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We are talking about sobriety checkpoints and what drivers should expect when they come to one. As we have said, checkpoints are not just for special occasions. The state, the county or Raleigh police can put up a checkpoint any day of the year. And if there is a checkpoint, a driver has an excellent chance of talking to an officer. (There are times when traffic is backed up that officers may wave drivers through, but there is no rule for wait times.)

At a sobriety checkpoint, a driver should not have to get out of his car if he has not been drinking. However, if the officer smells alcohol on the driver, notices that the driver has bloodshot eyes or slurred speech, testing is allowed. At that point, the checkpoint stop follows the same procedures and guidelines that a regular traffic stop does — and, importantly, that includes reasonable search and seizure, including search of a cellphone.

At that point, the checkpoint stop follows the same laws and procedures that a regular traffic stop does. A motorist does not lose any rights merely because he is stopped at a checkpoint instead of on the highway.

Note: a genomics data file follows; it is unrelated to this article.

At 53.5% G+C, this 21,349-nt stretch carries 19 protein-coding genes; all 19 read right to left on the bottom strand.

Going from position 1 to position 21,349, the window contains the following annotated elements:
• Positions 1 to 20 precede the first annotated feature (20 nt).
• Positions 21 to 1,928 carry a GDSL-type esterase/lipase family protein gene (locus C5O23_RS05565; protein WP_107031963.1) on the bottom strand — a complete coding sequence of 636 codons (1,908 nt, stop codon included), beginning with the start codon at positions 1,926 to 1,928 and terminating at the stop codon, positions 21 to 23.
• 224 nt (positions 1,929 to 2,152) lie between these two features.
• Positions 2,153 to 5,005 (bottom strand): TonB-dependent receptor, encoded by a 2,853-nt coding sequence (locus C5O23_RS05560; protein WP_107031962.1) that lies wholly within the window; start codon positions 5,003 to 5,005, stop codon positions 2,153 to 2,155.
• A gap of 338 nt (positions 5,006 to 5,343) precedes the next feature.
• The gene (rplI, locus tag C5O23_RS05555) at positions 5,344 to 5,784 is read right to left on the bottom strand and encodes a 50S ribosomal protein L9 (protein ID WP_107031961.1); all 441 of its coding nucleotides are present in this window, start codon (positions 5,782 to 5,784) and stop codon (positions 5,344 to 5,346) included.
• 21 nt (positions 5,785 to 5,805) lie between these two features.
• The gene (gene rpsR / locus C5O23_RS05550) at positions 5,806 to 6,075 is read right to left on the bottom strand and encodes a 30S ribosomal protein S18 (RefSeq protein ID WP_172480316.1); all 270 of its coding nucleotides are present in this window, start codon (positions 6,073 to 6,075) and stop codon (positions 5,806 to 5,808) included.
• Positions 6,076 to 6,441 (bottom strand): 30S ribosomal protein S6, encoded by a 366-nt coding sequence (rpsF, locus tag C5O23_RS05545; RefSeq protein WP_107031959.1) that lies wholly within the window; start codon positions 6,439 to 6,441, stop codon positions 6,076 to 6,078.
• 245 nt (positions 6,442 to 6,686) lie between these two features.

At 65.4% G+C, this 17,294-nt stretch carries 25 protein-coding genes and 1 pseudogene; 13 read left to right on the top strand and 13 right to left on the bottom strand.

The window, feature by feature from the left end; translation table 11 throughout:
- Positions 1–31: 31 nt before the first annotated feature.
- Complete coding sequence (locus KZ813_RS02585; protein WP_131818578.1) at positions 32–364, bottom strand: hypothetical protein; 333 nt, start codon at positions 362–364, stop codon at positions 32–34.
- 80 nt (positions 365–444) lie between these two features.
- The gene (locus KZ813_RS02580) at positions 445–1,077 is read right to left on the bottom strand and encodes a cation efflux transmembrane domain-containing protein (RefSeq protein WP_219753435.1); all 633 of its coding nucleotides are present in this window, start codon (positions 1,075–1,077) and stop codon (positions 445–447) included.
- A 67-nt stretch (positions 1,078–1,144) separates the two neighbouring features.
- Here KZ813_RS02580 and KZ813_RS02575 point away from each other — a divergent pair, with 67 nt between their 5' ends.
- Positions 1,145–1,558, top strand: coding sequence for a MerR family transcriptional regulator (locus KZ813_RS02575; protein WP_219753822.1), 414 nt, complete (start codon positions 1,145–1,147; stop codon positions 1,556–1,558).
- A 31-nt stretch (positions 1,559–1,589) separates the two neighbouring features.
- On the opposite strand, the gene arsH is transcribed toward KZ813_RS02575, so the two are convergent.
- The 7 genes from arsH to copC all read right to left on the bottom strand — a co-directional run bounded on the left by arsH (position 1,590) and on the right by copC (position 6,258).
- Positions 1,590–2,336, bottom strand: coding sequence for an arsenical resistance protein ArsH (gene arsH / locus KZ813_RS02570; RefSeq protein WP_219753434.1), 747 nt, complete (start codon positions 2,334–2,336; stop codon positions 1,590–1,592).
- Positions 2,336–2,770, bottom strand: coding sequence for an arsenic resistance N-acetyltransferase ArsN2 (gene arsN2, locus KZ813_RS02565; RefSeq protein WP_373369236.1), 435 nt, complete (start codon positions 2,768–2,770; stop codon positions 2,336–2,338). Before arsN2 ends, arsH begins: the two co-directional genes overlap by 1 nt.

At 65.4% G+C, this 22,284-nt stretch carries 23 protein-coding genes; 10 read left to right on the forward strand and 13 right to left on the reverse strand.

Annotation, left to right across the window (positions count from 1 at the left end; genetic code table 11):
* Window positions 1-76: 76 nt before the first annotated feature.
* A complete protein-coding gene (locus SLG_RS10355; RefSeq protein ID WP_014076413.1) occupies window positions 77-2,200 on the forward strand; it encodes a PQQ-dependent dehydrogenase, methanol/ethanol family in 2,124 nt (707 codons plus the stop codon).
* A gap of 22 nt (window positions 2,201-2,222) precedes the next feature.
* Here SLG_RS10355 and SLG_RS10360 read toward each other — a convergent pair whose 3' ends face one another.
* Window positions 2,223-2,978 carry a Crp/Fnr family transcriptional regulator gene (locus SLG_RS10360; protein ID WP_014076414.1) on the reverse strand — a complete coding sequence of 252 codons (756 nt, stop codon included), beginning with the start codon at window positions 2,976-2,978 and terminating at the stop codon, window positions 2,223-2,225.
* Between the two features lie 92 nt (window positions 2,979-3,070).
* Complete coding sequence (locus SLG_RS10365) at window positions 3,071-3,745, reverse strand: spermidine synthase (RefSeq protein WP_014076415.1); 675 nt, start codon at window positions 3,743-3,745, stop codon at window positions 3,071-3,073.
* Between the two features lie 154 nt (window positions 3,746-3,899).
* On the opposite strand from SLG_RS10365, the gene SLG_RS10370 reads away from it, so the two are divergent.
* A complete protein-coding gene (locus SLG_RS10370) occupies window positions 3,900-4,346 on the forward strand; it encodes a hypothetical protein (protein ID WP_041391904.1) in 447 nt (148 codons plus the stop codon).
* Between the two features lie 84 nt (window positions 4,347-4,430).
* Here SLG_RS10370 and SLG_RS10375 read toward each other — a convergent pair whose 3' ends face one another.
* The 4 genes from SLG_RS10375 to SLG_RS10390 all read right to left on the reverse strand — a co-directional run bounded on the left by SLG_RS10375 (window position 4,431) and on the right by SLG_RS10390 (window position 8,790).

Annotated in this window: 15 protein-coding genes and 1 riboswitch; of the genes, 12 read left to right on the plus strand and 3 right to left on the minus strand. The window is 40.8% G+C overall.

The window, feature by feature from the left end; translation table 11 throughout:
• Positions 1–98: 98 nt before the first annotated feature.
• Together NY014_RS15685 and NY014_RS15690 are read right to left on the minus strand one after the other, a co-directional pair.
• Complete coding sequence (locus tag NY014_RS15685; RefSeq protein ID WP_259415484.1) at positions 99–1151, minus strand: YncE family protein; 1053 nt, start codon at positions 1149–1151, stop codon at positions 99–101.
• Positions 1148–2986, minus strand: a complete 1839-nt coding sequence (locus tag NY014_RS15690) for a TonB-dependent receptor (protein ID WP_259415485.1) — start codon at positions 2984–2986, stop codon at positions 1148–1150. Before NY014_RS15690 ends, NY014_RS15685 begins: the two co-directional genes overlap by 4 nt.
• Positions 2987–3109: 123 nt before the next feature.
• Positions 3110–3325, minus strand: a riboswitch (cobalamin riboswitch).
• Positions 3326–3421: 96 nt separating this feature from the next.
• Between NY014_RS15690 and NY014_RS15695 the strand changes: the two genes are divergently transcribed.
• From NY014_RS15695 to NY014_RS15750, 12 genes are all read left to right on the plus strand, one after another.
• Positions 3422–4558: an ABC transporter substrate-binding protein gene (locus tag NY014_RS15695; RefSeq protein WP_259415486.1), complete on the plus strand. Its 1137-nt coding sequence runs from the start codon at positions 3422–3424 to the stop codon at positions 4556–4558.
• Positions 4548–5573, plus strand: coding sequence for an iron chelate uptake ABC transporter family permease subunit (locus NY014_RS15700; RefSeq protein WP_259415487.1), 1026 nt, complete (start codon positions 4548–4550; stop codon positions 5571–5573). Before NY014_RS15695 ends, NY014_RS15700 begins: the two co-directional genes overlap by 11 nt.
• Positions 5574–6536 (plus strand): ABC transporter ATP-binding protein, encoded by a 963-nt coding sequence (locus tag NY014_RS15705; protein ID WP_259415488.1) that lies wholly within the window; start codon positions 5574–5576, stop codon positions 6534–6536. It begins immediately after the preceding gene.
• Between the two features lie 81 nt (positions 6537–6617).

For the most part, officers at checkpoints are limited to looking for traffic violations. There can be no search of the glove compartment or the trunk, for example. A motorist would likely challenge a search of his cellphone, too. Evidence of another crime must be in plain view for an officer to act on it.

Avoiding a checkpoint does not necessarily mean that the driver has avoided a sobriety stop. The North Carolina Supreme Court established the rule in a case involving a driver who saw the checkpoint and turned (legally) to drive around it. The court agreed that officers have the right to stop motorists that turn away after entering the “checkpoint perimeter.”

If you have questions about your rights at a sobriety checkpoint, you may want to contact an experienced criminal defense attorney.

Source: UNC Chapel Hill School of Government, “Administration of Justice Bulletin: Motor Vehicle Checkpoints,” Jeffrey B. Welty, September 2010, accessed at North Carolina Sheriff’s Association website Aug. 7, 2014

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